Sprouting Sweet Peas

I, and pretty much everyone I know avoids those bleached coffee filters that are used in the old fashioned drip coffee makers.  There are better ways to make coffee nowadays.

But old school bleached coffee filters do seem to have a higher purpose – for  sprouting seeds! In the past I’ve used bleached paper towels, and in this instance using some leftover white coffee filters I wondered, given years of non-attentive experience doing this, maybe there’s a reason to do this.  Could bleach residues in these products have a positive effect in staving off potential disease infection?  Even when the soaking/sprouting period has lasted weeks or months, it’s a method that has always worked well.  Even for long long time germinating tree seeds like carob or Bakul, I’ve rarely if ever lost seeds to damping off or other diseases.

PicCollage

In image these are sweet peas soaked overnight, then imbibing for another day or so under the moist papers, til I can get a place ready for them outside.  It’s the perfect time to plant Sweet Peas in the Sierra.   (too late for the valley)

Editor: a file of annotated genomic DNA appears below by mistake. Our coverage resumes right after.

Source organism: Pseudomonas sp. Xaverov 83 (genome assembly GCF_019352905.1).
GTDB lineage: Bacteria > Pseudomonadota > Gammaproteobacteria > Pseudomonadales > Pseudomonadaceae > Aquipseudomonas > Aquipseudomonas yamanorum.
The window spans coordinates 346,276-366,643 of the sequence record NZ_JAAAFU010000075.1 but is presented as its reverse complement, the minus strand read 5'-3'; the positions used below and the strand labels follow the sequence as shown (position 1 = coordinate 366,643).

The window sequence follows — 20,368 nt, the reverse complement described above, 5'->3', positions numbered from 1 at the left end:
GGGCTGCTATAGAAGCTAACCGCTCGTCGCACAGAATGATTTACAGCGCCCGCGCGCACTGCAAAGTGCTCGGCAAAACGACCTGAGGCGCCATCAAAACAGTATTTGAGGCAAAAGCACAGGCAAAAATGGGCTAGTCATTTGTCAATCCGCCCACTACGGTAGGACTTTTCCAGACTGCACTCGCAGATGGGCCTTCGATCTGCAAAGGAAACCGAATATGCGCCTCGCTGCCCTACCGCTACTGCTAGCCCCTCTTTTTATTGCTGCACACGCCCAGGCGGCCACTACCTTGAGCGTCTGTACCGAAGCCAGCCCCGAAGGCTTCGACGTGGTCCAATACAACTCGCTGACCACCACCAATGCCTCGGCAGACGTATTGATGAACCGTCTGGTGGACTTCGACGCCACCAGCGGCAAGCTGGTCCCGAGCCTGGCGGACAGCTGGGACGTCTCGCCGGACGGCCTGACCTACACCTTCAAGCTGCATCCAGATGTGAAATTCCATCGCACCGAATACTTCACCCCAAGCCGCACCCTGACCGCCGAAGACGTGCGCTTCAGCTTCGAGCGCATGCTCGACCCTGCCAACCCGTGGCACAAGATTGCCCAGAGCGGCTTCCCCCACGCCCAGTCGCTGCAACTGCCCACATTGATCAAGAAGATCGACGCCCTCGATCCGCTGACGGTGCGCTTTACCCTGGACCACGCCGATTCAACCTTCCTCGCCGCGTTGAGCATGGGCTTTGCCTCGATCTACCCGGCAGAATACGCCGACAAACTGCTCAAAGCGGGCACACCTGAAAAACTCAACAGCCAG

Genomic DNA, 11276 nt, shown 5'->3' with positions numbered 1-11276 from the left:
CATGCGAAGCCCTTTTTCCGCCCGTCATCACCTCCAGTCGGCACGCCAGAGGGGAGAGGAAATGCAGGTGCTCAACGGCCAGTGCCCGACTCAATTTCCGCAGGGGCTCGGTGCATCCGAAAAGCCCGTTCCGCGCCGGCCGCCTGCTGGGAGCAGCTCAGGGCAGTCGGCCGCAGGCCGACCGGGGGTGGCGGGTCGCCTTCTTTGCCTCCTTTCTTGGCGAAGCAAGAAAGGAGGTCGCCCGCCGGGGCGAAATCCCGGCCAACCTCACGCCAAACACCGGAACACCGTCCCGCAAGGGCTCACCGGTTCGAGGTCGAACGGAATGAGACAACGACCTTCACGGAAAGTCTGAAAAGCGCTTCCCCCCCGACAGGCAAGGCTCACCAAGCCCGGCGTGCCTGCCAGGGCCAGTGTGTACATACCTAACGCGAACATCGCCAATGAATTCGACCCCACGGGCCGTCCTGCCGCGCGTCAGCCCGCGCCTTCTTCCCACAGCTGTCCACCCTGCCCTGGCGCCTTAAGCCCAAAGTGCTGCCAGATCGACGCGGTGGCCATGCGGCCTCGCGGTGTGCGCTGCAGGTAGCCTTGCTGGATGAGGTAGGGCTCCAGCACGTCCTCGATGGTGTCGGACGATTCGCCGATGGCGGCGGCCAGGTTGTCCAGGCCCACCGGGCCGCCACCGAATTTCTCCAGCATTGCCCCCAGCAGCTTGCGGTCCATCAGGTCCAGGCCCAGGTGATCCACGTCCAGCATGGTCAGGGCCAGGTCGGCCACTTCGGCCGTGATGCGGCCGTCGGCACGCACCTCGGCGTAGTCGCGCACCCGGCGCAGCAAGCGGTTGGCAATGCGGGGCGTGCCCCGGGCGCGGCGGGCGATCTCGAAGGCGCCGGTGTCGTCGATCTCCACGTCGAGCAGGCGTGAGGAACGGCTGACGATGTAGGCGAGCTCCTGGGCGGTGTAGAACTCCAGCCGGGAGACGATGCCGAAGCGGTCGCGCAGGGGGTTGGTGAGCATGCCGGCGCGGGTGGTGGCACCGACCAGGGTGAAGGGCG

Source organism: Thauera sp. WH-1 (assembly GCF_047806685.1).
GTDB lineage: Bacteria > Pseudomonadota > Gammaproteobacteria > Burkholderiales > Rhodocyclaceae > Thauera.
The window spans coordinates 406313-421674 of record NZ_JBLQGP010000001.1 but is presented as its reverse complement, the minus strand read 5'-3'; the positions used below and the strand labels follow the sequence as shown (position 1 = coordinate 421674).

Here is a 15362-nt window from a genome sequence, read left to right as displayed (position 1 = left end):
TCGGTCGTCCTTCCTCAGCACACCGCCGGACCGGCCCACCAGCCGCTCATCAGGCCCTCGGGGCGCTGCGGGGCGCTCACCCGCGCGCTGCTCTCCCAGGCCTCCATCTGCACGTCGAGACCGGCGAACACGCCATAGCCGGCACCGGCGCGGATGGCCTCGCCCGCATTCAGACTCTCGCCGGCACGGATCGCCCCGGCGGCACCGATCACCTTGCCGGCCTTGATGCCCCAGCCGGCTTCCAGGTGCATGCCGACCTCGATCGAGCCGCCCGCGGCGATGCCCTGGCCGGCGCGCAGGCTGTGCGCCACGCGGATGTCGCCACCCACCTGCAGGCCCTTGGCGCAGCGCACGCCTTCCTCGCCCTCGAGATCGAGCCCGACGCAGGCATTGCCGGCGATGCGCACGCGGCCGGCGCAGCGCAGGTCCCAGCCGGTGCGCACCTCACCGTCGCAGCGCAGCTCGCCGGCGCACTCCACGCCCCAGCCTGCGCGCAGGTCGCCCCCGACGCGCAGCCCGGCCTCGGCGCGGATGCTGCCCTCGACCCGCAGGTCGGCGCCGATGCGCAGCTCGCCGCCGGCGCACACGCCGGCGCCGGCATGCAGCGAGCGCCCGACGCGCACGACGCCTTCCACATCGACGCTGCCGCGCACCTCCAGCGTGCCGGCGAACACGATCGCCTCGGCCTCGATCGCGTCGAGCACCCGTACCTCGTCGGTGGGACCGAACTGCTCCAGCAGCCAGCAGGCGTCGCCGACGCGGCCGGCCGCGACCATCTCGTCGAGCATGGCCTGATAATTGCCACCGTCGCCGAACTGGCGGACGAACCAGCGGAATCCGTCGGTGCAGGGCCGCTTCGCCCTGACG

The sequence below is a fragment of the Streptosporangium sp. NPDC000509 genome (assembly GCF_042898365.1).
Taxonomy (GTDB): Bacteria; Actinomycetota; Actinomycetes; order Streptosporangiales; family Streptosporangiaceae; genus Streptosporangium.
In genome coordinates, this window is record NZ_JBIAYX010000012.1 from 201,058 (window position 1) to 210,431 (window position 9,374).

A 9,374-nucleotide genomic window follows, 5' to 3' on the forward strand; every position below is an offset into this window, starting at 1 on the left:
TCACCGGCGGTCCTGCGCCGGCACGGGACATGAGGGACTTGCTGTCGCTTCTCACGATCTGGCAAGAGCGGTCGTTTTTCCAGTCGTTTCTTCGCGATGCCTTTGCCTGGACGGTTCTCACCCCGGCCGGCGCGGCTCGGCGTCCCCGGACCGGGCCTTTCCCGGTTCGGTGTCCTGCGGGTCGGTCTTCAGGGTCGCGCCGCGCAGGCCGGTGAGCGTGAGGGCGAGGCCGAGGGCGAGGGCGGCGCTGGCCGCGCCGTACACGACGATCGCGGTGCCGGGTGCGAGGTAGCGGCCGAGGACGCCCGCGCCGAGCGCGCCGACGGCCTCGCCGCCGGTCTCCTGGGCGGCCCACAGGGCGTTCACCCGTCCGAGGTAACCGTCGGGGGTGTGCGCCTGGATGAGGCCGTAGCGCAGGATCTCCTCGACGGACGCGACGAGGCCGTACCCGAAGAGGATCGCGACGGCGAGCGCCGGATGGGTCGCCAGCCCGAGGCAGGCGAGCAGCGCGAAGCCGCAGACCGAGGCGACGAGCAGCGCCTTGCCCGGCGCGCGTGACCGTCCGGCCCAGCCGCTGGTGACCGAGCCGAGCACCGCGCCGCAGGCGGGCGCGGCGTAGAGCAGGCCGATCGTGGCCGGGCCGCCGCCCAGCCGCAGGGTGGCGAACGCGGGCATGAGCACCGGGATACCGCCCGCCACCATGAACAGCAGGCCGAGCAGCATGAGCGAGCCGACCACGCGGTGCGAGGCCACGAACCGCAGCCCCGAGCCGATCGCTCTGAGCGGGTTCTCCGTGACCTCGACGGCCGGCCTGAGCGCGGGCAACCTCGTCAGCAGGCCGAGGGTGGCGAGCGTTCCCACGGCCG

Growing from seed is always a fun journey.  You never know what new things you’ll learn.  Please share, if you have experience or opinions on this!

 

 

 

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Spin and the Art of Growing Locally

Here’s a short film recommendation.  Long a supporter of organic agriculture, and a graduate of Fresno State’s mainstream agriculture program in the 1980’s, I resonate with the individuals in this film who argue for re-centralizing food production – both practically and in the popular consciousness. It heartened me to see other former Aggies speaking out for a better use of the land, despite what the land grant colleges may espouse.  http://vimeo.com/5309127

There’s more support than ever for fledgling food producers. SPIN Farming offers helpful information and support for those who want to produce and sell food locally. It offers a blueprint for small scale yet commercially viable food production in neighborhoods and rural settings. www.spinfarming.com